I’m hoping to start a firestorm.
Here’s a burning question that won’t allow me to sleep, so I’m going to be really selfish and try to share it with the world so that more people can lose some sleep in the process of trying to answer it.
It’s a complicated question that has a number of initial conditions, so please bear with me.
- Nuclear power plants are prodigious producers of ultra low carbon electricity
- Electricity customers must pay rates high enough to cover their cost of operation and a moderate profit
- New nuclear plant projects are required to go through an excruciating public process that determines need; proper siting, including safety, environmental impact, seismic stability, etc.; ability of the operator to pay for the cost of building, operating and decommissioning; an anti-trust review by the Justice Department, and public hearings that allow intervenors to actively challenge the safety, security, environmental impact, and need
- There is an eventual decision to build and begin operating the plant that is no longer subject to public hearings
- Energy security is a factor in national security
- The government is responsible for the long term disposal of used nuclear fuel
- The taxpayers/ratepayers can be held responsible for decommissioning costs that exceed the required decommissioning reserve funds
- Nuclear plant owners feel so strongly about the need for the public to recognize and pay for the value of the plants that they start and fund a high priced lobbying effort aimed at increasing the revenue that the plants generate, even if that means direct taxpayer/ratepayer subsidies
Then: Why is the decision to permanently and prematurely shut down a nuclear power plant left entirely in the hands of the final owner without a public and excruciating review process that eventually concurs that permanent closure is the correct course of action for the plant?
I’ve published a number of articles on Atomic Insights questioning the relatively recent and already executed decisions to close Crystal River, San Onofre, Kewaunee, Vermont Yankee. I even spent quite a bit of time trying to reopen a 1990s vintage decision to close Zion.
I’ve also begun writing to question decisions that have already been made, but have not yet passed what I believe is the current point of no return–the act of submitting and accepting two official documents to the Nuclear Regulatory Commission certifying that the plant has been defueled and operations have ceased in order to amend the operating license to a possession-only license. The list of pending premature closures already includes Pilgrim, Fitzpatrick, and Oyster Creek with as many as a couple of dozen others that have already joined “in the conversation.”
Of course, I’m just a lonely blogger with a keyboard who has no real constituency, money, or responsible government position, so I get why those efforts have been about as effective as pissing into a gale force wind.
However, after catching up on my reading with a couple of week-old articles yesterday (Ex: Entergy rejects Cuomo idea, says FitzPatrick nuclear plant will close for sure) that claimed that Entergy has adamantly refused to reconsider its decision to close Fitzpatrick, I’ve been thinking non-stop about upping the ante and finding stronger partners in my effort.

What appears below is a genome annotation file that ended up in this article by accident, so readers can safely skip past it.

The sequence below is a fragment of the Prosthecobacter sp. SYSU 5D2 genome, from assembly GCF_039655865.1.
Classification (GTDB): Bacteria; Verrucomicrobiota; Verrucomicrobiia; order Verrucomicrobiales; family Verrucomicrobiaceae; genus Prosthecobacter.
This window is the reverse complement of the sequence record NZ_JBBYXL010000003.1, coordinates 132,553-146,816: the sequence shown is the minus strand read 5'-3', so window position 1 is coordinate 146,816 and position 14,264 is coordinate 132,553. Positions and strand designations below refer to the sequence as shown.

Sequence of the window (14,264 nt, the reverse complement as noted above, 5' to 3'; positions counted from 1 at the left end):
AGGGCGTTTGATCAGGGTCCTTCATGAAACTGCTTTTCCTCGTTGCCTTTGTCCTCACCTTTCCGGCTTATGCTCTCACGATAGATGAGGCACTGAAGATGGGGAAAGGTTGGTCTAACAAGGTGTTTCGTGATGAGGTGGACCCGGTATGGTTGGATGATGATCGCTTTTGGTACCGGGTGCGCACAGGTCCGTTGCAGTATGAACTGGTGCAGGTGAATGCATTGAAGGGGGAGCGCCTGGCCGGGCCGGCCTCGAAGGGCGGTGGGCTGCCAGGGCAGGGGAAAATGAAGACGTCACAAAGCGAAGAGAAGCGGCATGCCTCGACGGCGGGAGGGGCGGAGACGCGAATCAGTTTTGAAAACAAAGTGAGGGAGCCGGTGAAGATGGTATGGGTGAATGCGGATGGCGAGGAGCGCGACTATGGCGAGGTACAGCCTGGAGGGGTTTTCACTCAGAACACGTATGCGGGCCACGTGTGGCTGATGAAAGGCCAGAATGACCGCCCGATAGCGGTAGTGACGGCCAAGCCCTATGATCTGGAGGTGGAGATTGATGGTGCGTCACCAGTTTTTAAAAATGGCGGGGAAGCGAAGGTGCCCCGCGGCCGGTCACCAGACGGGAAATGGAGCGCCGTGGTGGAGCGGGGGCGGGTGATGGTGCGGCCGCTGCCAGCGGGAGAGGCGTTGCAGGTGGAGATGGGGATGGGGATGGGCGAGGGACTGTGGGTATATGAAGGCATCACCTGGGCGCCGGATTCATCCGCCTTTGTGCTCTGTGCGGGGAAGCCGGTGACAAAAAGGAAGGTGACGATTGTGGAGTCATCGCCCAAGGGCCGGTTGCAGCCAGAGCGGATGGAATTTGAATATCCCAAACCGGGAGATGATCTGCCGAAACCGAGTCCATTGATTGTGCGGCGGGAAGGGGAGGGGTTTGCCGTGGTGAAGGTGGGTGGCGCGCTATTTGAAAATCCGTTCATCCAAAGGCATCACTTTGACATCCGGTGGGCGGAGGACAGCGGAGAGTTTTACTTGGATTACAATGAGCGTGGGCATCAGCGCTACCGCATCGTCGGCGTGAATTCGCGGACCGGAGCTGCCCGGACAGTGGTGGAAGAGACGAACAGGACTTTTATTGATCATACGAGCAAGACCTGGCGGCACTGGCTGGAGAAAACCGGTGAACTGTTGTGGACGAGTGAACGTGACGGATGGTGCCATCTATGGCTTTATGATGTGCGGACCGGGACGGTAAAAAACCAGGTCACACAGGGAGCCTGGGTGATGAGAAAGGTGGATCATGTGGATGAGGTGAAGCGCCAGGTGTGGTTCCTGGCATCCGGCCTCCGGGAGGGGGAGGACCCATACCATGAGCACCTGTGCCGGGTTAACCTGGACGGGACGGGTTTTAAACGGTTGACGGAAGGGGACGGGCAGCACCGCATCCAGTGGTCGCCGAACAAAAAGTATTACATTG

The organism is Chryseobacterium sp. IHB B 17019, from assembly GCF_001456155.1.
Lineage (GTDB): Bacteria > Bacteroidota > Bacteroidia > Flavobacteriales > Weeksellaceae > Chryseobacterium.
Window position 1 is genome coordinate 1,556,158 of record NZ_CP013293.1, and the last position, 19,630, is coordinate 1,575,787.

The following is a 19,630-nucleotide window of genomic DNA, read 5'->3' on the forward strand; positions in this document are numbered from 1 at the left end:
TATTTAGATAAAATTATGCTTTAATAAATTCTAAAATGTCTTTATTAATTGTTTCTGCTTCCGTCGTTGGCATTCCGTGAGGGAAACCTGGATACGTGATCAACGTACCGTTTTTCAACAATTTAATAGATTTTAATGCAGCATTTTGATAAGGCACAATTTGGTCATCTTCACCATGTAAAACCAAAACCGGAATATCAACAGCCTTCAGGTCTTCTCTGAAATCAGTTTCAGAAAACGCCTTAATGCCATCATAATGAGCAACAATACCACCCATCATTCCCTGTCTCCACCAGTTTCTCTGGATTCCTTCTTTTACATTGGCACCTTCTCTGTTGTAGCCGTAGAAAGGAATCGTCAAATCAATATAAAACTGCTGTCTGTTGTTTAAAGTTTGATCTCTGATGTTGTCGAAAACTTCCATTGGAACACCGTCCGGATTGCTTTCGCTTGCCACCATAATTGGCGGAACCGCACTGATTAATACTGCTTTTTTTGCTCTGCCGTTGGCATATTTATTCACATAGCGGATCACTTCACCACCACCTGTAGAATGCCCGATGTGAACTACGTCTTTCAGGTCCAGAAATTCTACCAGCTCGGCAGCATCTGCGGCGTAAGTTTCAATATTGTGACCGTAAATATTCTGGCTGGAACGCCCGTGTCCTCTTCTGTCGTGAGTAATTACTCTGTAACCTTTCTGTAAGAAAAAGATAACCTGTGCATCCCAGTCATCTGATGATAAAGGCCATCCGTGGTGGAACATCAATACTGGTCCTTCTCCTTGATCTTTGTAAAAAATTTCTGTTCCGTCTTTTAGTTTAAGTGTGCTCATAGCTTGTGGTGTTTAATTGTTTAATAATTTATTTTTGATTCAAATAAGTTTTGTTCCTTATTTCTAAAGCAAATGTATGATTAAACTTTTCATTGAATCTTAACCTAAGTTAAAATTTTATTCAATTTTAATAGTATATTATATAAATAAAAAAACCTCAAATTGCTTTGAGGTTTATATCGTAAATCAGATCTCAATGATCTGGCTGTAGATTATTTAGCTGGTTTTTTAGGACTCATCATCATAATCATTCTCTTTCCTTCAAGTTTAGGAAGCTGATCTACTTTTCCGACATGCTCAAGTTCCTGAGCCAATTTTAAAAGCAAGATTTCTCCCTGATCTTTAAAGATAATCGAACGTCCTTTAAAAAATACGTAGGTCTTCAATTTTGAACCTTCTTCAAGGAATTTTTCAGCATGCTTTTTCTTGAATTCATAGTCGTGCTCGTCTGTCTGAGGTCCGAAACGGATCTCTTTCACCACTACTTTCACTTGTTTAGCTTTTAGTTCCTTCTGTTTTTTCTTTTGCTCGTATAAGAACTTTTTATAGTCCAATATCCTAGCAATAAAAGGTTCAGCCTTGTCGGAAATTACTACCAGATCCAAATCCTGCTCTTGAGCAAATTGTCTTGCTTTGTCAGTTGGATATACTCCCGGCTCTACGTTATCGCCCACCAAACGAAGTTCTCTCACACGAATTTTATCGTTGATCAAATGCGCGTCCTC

However, the current process is apparently stacked so heavily in favor of the current owners that even governors have no ability to force reconsideration of the decision.
I’d love to find out that the following was misquoted or that the statements were simply part of a negotiating ploy to encourage a more lucrative offer before giving in.
“We have explored every legitimate commercial arrangement that might have changed the decision regarding Fitzpatrick’s retirement,” said Tammy Holden, speaking for Entergy. “There is no viable alternative left to consider. The plant will retire at the end of 2016 or early 2017, as we previously announced and have formally advised the NRC.”
I’d be happy to moderate my anger and revise my steadily deteriorating opinion about the leadership of that company and work with them to find a reasonably profitable path that saves both Fitzpatrick and Pilgrim.
However, for now, I will press forward with the actions I think need to be discussed and resolved as soon as possible. I can think of a few savvy activists who may be willing to join me in successfully questioning “the powers that be.”
It’s time to formally insert a public hearing process–with the possibility of approved and funded intervenors–into the decommissioning decision. It should have been in the Atomic Energy Act all along; the drafters were obviously concerned about anti-trust implications of building large nuclear power stations, but they apparently overlooked the fact that trusts/cartels gain their power by coordinated efforts to control production in both the positive and negative directions.
Knowing what we know today about the importance of reducing CO2 emissions and other pollutants, the process probably should include an environmental impact assessment.
Closing nuclear plants permanently eliminates their electricity production from the energy markets. That action constrains electricity supply and moves the supply/demand balance in favor of producers instead of consumers. That is an act that an electricity or energy cartel might take if there was one in existence.
Closing nuclear plants harms the environment because the eliminated clean electricity production must be replaced. For now, that means that a more polluting source will have to be used for at least a decade to allow a new nuclear plant to be planned, sited, licensed and built.
It is, of course, possible for cartels to exist without any official announcement or acknowledgement. The most famous example in the United States, the Standard Oil trust, operated deceptively for decades before being exposed by diligent investigative reporters like Ida Tarbell.